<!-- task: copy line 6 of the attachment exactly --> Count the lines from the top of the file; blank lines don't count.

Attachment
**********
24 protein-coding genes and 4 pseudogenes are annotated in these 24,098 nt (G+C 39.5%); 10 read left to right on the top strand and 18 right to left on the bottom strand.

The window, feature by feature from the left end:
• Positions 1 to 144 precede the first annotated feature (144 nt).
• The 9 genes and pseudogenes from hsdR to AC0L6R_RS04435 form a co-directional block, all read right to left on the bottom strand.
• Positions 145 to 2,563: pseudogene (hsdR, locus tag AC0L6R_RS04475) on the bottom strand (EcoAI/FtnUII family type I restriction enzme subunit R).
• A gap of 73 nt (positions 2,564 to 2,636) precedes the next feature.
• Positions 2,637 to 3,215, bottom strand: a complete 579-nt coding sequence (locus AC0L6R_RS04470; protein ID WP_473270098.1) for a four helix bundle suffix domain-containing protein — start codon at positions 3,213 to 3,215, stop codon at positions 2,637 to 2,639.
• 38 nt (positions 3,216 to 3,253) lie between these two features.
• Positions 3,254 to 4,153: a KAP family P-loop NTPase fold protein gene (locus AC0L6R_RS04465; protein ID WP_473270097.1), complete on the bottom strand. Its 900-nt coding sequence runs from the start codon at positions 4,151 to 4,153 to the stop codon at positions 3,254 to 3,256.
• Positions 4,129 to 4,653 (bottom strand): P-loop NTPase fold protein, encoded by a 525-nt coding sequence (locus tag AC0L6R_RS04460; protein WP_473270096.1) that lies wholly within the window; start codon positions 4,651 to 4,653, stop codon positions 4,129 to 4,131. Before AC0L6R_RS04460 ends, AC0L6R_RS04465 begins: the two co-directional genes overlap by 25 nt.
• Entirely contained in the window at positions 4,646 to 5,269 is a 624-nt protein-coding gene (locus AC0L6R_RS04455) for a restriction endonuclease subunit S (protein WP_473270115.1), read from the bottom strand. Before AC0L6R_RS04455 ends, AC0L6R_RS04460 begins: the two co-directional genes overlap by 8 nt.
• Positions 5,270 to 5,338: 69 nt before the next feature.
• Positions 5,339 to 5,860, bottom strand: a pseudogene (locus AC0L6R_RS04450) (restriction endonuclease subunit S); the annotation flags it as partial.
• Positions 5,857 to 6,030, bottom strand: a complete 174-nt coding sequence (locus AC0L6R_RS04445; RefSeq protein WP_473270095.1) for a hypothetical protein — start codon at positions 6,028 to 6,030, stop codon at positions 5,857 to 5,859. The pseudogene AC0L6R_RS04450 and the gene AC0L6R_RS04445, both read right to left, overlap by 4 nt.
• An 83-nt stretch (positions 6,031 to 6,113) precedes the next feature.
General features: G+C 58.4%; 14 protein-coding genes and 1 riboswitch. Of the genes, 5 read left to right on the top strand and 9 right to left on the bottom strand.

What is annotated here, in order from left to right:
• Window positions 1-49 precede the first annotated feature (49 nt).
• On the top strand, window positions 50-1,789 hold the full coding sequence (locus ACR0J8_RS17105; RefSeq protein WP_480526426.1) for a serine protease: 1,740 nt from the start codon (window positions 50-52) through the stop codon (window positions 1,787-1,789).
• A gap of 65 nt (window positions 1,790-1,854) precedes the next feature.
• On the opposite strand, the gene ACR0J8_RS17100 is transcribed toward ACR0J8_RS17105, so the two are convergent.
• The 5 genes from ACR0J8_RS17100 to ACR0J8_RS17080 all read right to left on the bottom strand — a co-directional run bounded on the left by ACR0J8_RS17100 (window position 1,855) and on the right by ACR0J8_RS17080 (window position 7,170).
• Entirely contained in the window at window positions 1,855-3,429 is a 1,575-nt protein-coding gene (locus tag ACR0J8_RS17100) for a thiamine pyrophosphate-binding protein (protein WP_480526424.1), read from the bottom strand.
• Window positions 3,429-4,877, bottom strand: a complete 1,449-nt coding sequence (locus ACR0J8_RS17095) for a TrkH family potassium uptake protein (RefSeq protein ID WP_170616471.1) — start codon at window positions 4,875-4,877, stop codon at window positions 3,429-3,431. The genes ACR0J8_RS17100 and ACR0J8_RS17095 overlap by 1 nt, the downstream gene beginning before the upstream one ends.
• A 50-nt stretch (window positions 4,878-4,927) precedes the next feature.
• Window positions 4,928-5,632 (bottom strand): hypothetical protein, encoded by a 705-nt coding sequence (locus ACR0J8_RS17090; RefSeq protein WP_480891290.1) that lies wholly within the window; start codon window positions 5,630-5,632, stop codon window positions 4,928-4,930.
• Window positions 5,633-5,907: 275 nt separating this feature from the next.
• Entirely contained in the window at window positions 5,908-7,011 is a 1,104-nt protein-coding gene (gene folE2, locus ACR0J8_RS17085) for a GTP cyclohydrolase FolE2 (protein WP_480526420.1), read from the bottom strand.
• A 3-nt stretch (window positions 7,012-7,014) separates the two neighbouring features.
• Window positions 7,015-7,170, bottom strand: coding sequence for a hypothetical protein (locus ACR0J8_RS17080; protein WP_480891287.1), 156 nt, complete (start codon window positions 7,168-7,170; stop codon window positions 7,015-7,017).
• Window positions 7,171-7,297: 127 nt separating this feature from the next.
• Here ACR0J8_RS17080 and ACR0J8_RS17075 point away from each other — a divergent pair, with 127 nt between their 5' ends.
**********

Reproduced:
• A gap of 73 nt (positions 2,564 to 2,636) precedes the next feature.